Saturday, December 29th, 2007 at 5:07 pm in Jesse Dutton-Kenny.
Sorry for the delay everyone. Getting ready for the winter break was a very busy time, what with the holidays coming up so quickly this year, so I do apologize for taking a little while to post something new. Anyways, what I would like to start a discussion about this time is the big, looming topic that hangs over the heads of so many high school students, college.
I have found that at this point in my schooling, most of the discussions that I have with adults are about college, where I’d like to go, what students my age think about it, the increasing cost, etc. As a junior, the idea of college that once seemed so distant is becoming very real, so I usually have something to contribute to these discussions as college is something that I find myself thinking about more and more.
I would like to touch on three major things that were on my mind when I began writing this. First, the dilemma between staying in-state or going to an out of state school. Second, the role that parents play in where their child will end up, both financially and mentally. And third, the incredible amount of students who, for a variety of reasons, simply don’t consider or have the option of college.
Here is an interesting story. One day a representative from a college counseling service came to my classroom and spoke to the students about college options. One of the questions we were asked was whether or not we would considering going to school out of state. About three out of thirty-four students, including myself, raised their hands. I would confidently say that that number would hold true in most classrooms in my school. The UC, CSU, and Community College systems are simply cheaper, and easier to get into (in some cases) to the point where most students see nothing beyond it.
By saying this I don’t intend to resurrect the same discussion from my last blog. I’m simply stating what I have observed. I myself will apply to a few UC schools and I see nothing wrong with taking this route, I am just curious what you all think about this. Why do most college-bound students in Oakland Public schools prefer to stay in-state? Is it purely financial?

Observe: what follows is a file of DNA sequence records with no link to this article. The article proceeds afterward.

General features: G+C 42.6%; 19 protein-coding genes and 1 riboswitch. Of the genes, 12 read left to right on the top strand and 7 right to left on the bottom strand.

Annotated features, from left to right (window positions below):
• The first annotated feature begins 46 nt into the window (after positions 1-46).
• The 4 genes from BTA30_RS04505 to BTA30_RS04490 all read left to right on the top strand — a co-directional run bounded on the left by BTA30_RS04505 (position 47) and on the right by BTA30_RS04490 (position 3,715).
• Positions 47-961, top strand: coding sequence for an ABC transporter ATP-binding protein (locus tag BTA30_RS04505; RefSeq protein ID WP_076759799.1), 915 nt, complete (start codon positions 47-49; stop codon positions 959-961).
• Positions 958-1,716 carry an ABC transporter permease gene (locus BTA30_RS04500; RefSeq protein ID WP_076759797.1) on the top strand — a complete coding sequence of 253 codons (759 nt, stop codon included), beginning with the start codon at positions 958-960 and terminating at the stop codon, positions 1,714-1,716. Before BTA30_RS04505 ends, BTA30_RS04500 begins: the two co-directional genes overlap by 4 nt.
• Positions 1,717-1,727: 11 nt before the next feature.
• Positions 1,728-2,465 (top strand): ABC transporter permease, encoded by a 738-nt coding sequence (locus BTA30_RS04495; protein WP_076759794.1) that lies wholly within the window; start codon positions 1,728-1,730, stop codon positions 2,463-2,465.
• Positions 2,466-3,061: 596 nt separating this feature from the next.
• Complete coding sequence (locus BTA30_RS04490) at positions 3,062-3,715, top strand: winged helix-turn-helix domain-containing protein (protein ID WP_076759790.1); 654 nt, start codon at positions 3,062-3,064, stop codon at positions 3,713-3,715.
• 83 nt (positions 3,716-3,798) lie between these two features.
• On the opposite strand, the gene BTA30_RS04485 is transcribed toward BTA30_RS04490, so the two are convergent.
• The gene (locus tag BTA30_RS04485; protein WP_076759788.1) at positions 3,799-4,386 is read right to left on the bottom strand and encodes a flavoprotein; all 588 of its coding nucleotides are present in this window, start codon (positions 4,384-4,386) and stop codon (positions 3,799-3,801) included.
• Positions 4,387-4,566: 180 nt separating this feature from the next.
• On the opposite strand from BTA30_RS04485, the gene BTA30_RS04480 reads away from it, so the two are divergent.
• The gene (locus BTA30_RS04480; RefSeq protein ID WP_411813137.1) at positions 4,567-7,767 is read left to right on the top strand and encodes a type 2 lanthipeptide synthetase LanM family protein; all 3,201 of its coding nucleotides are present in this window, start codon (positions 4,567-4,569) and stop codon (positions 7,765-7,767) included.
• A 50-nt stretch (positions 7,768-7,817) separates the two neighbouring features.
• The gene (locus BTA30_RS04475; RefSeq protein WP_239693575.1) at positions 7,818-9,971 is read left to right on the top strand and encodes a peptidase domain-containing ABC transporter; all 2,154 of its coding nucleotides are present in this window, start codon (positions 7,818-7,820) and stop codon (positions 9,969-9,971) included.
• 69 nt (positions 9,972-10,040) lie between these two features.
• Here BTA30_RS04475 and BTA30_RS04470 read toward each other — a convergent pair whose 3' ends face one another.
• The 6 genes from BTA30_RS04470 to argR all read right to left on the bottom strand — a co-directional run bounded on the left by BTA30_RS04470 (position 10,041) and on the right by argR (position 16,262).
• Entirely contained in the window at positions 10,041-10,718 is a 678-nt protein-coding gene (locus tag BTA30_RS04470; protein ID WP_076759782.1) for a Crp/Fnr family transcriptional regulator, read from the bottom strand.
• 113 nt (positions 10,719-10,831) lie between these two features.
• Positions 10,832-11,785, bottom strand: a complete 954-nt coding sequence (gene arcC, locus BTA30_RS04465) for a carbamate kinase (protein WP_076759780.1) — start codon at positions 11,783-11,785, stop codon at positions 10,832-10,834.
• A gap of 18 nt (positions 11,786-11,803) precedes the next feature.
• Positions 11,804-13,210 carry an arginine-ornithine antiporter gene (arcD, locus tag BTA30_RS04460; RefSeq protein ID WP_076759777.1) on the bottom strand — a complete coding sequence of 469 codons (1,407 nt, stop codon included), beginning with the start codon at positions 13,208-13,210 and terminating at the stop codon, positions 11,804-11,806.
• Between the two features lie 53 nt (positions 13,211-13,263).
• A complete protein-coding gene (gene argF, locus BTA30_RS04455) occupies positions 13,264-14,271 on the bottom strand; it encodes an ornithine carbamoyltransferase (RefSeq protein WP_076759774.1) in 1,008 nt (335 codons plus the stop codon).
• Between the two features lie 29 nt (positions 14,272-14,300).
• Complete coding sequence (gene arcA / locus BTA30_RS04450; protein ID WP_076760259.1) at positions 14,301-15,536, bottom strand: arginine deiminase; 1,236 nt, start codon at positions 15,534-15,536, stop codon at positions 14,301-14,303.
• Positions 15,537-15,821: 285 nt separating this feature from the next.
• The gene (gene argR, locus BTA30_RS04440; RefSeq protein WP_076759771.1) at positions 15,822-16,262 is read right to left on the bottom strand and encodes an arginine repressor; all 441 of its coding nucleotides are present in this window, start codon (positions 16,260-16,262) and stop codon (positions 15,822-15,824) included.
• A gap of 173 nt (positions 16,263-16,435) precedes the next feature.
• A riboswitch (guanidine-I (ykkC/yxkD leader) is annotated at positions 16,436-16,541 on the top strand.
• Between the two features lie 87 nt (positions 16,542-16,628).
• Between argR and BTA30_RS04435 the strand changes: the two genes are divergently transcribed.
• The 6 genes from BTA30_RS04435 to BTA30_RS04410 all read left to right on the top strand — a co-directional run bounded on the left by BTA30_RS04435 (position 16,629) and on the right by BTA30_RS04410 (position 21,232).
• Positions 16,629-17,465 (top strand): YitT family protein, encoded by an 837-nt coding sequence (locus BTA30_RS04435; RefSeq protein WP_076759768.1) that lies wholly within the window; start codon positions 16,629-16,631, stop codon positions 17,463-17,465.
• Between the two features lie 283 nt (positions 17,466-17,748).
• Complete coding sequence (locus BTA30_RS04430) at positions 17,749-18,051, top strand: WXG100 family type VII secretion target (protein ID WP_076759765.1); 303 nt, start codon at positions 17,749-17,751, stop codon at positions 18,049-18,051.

Now for the parents, I would love to hear feedback on this topic. If your child chose a college you didn’t feel was worth their time, how would you react? I feel like a lot of students will choose to go to a school that they know their parents will approve of even though that may not necessarily be the school that suits them best. But the fact of the matter is that, unless you are incredibly self sufficient, your parents will most likely be paying for the bulk of your college education.
So, another question for the parents, do you think it is fair to control where you child applies or where they end up going? I realize it may seem like I have some hidden hostility towards my parents about this, but in fact they are incredibly supportive of my desire to choose where I feel is right. Though obviously, a cheaper school or lots of scholarships would be nice.
Finally, I think when talking about Oakland Public Schools and college you will often run into statistics of alarming drop-out rates, and increasingly lower numbers of students going to college. I can’t give an exact percentage for Skyline’s drop-out rate, but I do know that it is decently high, around 30-40%. Often our Senior class is about half the size the Freshman class was by the end of the four years. A lot of kids have family issues that prevent college from being an option, or their grades and test scores weren’t what they needed to be, or something else entirely happened that threw them off the expected track.
Whatever the reason, all this college talk that is forced upon students from the beginning of ninth grade is only relevant to a small percentage of the graduating class. Here is more room for feedback. What causes this? Is it the environment where students live? Is it the school? What can be done to lower the drop out rates? I look forward to your responses!